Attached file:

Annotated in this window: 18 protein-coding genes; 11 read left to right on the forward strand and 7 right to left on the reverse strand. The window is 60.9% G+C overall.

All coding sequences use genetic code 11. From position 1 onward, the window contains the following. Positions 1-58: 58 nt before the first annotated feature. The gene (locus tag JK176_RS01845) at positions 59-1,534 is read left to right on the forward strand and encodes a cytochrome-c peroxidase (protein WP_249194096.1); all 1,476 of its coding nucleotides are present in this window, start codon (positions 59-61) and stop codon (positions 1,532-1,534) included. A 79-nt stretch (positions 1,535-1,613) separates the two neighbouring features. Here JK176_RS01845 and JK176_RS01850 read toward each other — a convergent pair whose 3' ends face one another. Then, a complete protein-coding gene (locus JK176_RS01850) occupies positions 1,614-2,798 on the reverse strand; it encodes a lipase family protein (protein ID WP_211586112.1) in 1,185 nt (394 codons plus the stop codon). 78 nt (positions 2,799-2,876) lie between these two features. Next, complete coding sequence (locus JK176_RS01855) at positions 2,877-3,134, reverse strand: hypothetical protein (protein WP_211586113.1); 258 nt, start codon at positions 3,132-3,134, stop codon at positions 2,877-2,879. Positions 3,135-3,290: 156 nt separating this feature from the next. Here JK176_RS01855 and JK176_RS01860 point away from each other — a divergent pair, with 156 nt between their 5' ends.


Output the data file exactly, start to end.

Annotated in this window: 18 protein-coding genes; 11 read left to right on the forward strand and 7 right to left on the reverse strand. The window is 60.9% G+C overall.

All coding sequences use genetic code 11. From position 1 onward, the window contains the following. Positions 1-58: 58 nt before the first annotated feature. The gene (locus tag JK176_RS01845) at positions 59-1,534 is read left to right on the forward strand and encodes a cytochrome-c peroxidase (protein WP_249194096.1); all 1,476 of its coding nucleotides are present in this window, start codon (positions 59-61) and stop codon (positions 1,532-1,534) included. A 79-nt stretch (positions 1,535-1,613) separates the two neighbouring features. Here JK176_RS01845 and JK176_RS01850 read toward each other — a convergent pair whose 3' ends face one another. Then, a complete protein-coding gene (locus JK176_RS01850) occupies positions 1,614-2,798 on the reverse strand; it encodes a lipase family protein (protein ID WP_211586112.1) in 1,185 nt (394 codons plus the stop codon). 78 nt (positions 2,799-2,876) lie between these two features. Next, complete coding sequence (locus JK176_RS01855) at positions 2,877-3,134, reverse strand: hypothetical protein (protein WP_211586113.1); 258 nt, start codon at positions 3,132-3,134, stop codon at positions 2,877-2,879. Positions 3,135-3,290: 156 nt separating this feature from the next. Here JK176_RS01855 and JK176_RS01860 point away from each other — a divergent pair, with 156 nt between their 5' ends.